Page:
Annals of Applied Biology (2020) 176, 226-232

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Joe M. Roberts, Toby J.A. Bruce, James M. Monaghan, Tom W. Pope, Simon R. Leather and Andrew M. Beacham (2020)
Vertical farming systems bring new considerations for pest and disease management
Annals of Applied Biology 176 (3), 226-232
Abstract: Vertical farming is an emerging area of food production that aims to provide sustainable intensification of agriculture by maximising the obtainable yield per unit area of land. This approach commonly utilises stacked horizontal levels of crop growth in glasshouse or controlled environment (CE) facilities. Vertical farming has, however, received relatively little scientific investigation to date. Consequently, important factors such as economic feasibility, system design and optimisation of production methods are still being evaluated. Vertical farming methods bring additional considerations for the effective management of pests and diseases compared with conventional protected horticulture, such as movement of both pest and beneficial insects between growth levels. This article aims to provide a perspective on the positive and negative issues facing pest and disease control in Vertical farming systems. We highlight important considerations for system optimisation and areas for future investigation.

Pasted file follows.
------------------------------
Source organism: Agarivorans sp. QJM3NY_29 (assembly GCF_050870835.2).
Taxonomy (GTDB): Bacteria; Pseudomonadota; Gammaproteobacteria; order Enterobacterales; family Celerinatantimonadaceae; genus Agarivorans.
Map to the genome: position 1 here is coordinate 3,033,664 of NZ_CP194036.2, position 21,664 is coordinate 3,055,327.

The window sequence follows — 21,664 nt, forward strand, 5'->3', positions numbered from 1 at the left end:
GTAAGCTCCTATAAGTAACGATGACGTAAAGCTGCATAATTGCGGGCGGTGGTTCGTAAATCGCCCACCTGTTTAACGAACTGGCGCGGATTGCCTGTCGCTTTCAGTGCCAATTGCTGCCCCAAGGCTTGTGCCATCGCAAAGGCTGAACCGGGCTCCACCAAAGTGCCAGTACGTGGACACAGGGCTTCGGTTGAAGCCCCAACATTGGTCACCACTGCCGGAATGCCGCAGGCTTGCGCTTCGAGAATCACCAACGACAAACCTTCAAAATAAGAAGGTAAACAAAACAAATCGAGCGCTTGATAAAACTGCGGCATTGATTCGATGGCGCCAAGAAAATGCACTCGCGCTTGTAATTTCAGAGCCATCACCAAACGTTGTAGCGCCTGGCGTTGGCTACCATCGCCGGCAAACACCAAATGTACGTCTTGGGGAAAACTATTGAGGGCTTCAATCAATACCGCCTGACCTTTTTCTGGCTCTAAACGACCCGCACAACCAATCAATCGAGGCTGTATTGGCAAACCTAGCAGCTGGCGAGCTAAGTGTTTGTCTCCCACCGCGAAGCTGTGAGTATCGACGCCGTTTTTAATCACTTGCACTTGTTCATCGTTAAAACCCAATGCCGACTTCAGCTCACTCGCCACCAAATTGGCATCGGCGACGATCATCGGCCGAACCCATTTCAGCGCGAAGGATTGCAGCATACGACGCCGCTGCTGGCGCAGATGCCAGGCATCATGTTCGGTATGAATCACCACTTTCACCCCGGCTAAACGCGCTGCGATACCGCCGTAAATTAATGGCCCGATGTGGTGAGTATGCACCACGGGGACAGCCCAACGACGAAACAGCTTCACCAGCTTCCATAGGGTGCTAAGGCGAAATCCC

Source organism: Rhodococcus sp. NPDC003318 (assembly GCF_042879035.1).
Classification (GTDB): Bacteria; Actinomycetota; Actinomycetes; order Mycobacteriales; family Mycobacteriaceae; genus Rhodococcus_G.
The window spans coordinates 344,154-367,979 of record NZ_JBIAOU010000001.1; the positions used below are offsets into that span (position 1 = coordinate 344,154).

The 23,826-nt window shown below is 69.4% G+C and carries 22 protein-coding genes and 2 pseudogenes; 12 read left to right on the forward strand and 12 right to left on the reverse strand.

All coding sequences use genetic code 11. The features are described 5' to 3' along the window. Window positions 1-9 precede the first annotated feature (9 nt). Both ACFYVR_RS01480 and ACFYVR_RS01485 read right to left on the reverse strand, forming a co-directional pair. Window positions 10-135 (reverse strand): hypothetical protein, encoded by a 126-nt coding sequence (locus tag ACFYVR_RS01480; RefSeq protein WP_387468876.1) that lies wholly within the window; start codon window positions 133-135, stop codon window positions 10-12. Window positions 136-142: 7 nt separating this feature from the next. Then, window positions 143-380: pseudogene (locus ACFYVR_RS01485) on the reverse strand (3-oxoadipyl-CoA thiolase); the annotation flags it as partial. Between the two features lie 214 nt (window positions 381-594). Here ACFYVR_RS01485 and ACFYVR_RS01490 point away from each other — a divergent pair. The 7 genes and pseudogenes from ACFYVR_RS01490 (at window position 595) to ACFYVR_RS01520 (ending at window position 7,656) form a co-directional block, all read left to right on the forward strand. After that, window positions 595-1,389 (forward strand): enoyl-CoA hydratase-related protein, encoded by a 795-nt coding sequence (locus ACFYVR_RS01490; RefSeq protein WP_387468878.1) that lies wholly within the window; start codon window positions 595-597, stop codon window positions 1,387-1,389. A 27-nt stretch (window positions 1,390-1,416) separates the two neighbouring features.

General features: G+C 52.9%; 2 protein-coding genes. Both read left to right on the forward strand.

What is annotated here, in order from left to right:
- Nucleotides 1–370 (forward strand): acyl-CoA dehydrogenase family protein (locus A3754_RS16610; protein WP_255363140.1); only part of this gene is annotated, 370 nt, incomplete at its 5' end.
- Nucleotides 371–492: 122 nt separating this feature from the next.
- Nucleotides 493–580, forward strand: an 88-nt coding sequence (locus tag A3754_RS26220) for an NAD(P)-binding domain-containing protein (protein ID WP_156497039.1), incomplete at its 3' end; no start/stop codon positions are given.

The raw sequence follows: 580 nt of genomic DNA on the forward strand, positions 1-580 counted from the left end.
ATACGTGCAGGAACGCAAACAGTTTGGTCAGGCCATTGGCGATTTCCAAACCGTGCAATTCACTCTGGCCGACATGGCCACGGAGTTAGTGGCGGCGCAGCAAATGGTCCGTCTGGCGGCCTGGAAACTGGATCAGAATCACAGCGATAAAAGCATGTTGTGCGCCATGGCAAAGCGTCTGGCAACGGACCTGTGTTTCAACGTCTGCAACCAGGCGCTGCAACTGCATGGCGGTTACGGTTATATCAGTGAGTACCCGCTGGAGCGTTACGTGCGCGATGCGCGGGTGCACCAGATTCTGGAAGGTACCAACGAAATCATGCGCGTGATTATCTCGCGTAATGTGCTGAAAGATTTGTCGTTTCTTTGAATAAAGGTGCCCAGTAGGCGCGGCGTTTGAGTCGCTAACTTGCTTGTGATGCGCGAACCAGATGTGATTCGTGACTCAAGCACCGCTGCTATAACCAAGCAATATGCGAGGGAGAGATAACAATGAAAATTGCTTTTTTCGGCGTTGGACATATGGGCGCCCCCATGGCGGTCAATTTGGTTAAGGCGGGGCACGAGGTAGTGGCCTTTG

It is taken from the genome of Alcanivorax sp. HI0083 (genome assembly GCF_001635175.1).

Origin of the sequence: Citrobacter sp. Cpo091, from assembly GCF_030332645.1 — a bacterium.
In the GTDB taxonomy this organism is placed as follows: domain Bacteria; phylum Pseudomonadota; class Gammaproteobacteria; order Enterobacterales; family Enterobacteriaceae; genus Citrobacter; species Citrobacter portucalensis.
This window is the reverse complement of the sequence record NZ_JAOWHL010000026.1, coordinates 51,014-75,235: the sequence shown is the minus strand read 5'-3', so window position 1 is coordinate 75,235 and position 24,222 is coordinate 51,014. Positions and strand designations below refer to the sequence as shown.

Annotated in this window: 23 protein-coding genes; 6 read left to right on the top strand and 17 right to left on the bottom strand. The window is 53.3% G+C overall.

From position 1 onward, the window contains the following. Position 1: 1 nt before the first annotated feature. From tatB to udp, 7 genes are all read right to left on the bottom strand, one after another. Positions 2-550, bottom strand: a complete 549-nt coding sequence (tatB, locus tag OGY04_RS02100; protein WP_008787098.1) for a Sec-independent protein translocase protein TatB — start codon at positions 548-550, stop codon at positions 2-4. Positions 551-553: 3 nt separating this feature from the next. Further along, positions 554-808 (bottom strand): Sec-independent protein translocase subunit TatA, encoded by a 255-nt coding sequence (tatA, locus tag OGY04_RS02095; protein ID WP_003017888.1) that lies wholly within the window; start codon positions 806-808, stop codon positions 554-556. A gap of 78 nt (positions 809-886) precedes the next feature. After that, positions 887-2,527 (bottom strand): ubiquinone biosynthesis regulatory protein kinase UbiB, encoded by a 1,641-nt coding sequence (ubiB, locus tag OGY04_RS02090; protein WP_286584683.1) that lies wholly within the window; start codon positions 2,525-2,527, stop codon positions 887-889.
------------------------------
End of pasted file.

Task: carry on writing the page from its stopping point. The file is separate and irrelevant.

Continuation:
(The abstract is excluded from the Creative Commons licence and has been copied with permission by the publisher.)
Link to article at publishers website

Database assignments for author(s): Simon R. Leather

Research topic(s) for pests/diseases/weeds:
control - general
environment - cropping system/rotation

Pest and/or beneficial records:

Beneficial Pest/Disease/Weed Crop/Product Country Quarant.